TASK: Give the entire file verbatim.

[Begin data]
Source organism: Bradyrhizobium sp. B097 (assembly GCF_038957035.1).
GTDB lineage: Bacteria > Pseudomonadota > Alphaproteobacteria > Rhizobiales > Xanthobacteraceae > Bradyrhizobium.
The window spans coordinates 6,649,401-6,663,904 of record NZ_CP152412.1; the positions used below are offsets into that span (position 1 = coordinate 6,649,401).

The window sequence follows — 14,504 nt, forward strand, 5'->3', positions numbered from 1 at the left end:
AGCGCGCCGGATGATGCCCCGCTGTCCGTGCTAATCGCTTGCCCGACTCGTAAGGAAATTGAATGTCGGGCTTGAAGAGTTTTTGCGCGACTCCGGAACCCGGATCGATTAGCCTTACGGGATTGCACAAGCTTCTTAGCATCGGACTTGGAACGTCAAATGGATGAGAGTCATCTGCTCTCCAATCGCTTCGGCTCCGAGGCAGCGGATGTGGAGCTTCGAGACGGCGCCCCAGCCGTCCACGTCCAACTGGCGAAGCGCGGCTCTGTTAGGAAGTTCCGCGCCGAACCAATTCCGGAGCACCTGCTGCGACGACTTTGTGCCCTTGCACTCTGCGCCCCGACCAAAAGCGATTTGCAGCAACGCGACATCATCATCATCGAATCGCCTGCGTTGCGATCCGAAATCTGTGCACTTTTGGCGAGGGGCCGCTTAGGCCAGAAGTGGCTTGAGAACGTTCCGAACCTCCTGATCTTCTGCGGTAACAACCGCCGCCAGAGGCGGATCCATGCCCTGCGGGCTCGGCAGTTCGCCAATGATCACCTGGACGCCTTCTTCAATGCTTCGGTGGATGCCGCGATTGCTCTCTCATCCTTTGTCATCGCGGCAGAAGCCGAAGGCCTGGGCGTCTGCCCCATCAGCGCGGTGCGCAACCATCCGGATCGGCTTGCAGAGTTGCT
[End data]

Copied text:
Source organism: Bradyrhizobium sp. B097 (assembly GCF_038957035.1).
GTDB lineage: Bacteria > Pseudomonadota > Alphaproteobacteria > Rhizobiales > Xanthobacteraceae > Bradyrhizobium.
The window spans coordinates 6,649,401-6,663,904 of record NZ_CP152412.1; the positions used below are offsets into that span (position 1 = coordinate 6,649,401).

The window sequence follows — 14,504 nt, forward strand, 5'->3', positions numbered from 1 at the left end:
AGCGCGCCGGATGATGCCCCGCTGTCCGTGCTAATCGCTTGCCCGACTCGTAAGGAAATTGAATGTCGGGCTTGAAGAGTTTTTGCGCGACTCCGGAACCCGGATCGATTAGCCTTACGGGATTGCACAAGCTTCTTAGCATCGGACTTGGAACGTCAAATGGATGAGAGTCATCTGCTCTCCAATCGCTTCGGCTCCGAGGCAGCGGATGTGGAGCTTCGAGACGGCGCCCCAGCCGTCCACGTCCAACTGGCGAAGCGCGGCTCTGTTAGGAAGTTCCGCGCCGAACCAATTCCGGAGCACCTGCTGCGACGACTTTGTGCCCTTGCACTCTGCGCCCCGACCAAAAGCGATTTGCAGCAACGCGACATCATCATCATCGAATCGCCTGCGTTGCGATCCGAAATCTGTGCACTTTTGGCGAGGGGCCGCTTAGGCCAGAAGTGGCTTGAGAACGTTCCGAACCTCCTGATCTTCTGCGGTAACAACCGCCGCCAGAGGCGGATCCATGCCCTGCGGGCTCGGCAGTTCGCCAATGATCACCTGGACGCCTTCTTCAATGCTTCGGTGGATGCCGCGATTGCTCTCTCATCCTTTGTCATCGCGGCAGAAGCCGAAGGCCTGGGCGTCTGCCCCATCAGCGCGGTGCGCAACCATCCGGATCGGCTTGCAGAGTTGCT